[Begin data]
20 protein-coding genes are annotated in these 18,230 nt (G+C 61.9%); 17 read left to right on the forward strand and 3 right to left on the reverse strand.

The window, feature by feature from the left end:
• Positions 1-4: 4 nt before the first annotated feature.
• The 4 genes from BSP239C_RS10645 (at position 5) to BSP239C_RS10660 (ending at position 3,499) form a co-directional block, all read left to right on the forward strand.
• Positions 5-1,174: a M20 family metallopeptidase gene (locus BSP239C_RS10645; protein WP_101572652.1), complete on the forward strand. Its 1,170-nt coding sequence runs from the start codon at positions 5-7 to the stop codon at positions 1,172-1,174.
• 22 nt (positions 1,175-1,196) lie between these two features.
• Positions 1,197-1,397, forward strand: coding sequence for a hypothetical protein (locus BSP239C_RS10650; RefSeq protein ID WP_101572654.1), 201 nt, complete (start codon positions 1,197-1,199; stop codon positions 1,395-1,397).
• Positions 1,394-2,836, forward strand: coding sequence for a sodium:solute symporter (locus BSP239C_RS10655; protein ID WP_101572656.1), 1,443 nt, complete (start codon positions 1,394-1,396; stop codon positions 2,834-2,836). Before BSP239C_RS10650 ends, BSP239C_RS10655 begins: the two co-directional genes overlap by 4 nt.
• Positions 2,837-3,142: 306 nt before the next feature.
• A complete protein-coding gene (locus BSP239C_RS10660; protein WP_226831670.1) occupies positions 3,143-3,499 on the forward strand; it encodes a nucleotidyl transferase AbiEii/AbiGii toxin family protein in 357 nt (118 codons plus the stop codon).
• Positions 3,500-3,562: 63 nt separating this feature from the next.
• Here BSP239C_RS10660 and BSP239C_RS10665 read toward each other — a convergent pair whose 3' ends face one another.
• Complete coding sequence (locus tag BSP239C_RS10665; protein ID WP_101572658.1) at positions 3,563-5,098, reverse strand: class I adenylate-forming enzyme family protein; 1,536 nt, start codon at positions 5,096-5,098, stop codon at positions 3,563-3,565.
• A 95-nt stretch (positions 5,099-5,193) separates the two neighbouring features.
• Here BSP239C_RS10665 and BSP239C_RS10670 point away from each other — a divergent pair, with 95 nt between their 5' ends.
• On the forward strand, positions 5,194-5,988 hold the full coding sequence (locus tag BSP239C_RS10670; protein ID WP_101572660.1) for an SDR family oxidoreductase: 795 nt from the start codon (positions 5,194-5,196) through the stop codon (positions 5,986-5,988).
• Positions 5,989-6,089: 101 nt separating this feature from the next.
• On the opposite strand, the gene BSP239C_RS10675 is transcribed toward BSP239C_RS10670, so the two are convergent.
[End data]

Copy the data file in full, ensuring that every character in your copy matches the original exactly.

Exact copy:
20 protein-coding genes are annotated in these 18,230 nt (G+C 61.9%); 17 read left to right on the forward strand and 3 right to left on the reverse strand.

The window, feature by feature from the left end:
• Positions 1-4: 4 nt before the first annotated feature.
• The 4 genes from BSP239C_RS10645 (at position 5) to BSP239C_RS10660 (ending at position 3,499) form a co-directional block, all read left to right on the forward strand.
• Positions 5-1,174: a M20 family metallopeptidase gene (locus BSP239C_RS10645; protein WP_101572652.1), complete on the forward strand. Its 1,170-nt coding sequence runs from the start codon at positions 5-7 to the stop codon at positions 1,172-1,174.
• 22 nt (positions 1,175-1,196) lie between these two features.
• Positions 1,197-1,397, forward strand: coding sequence for a hypothetical protein (locus BSP239C_RS10650; RefSeq protein ID WP_101572654.1), 201 nt, complete (start codon positions 1,197-1,199; stop codon positions 1,395-1,397).
• Positions 1,394-2,836, forward strand: coding sequence for a sodium:solute symporter (locus BSP239C_RS10655; protein ID WP_101572656.1), 1,443 nt, complete (start codon positions 1,394-1,396; stop codon positions 2,834-2,836). Before BSP239C_RS10650 ends, BSP239C_RS10655 begins: the two co-directional genes overlap by 4 nt.
• Positions 2,837-3,142: 306 nt before the next feature.
• A complete protein-coding gene (locus BSP239C_RS10660; protein WP_226831670.1) occupies positions 3,143-3,499 on the forward strand; it encodes a nucleotidyl transferase AbiEii/AbiGii toxin family protein in 357 nt (118 codons plus the stop codon).
• Positions 3,500-3,562: 63 nt separating this feature from the next.
• Here BSP239C_RS10660 and BSP239C_RS10665 read toward each other — a convergent pair whose 3' ends face one another.
• Complete coding sequence (locus tag BSP239C_RS10665; protein ID WP_101572658.1) at positions 3,563-5,098, reverse strand: class I adenylate-forming enzyme family protein; 1,536 nt, start codon at positions 5,096-5,098, stop codon at positions 3,563-3,565.
• A 95-nt stretch (positions 5,099-5,193) separates the two neighbouring features.
• Here BSP239C_RS10665 and BSP239C_RS10670 point away from each other — a divergent pair, with 95 nt between their 5' ends.
• On the forward strand, positions 5,194-5,988 hold the full coding sequence (locus tag BSP239C_RS10670; protein ID WP_101572660.1) for an SDR family oxidoreductase: 795 nt from the start codon (positions 5,194-5,196) through the stop codon (positions 5,986-5,988).
• Positions 5,989-6,089: 101 nt separating this feature from the next.
• On the opposite strand, the gene BSP239C_RS10675 is transcribed toward BSP239C_RS10670, so the two are convergent.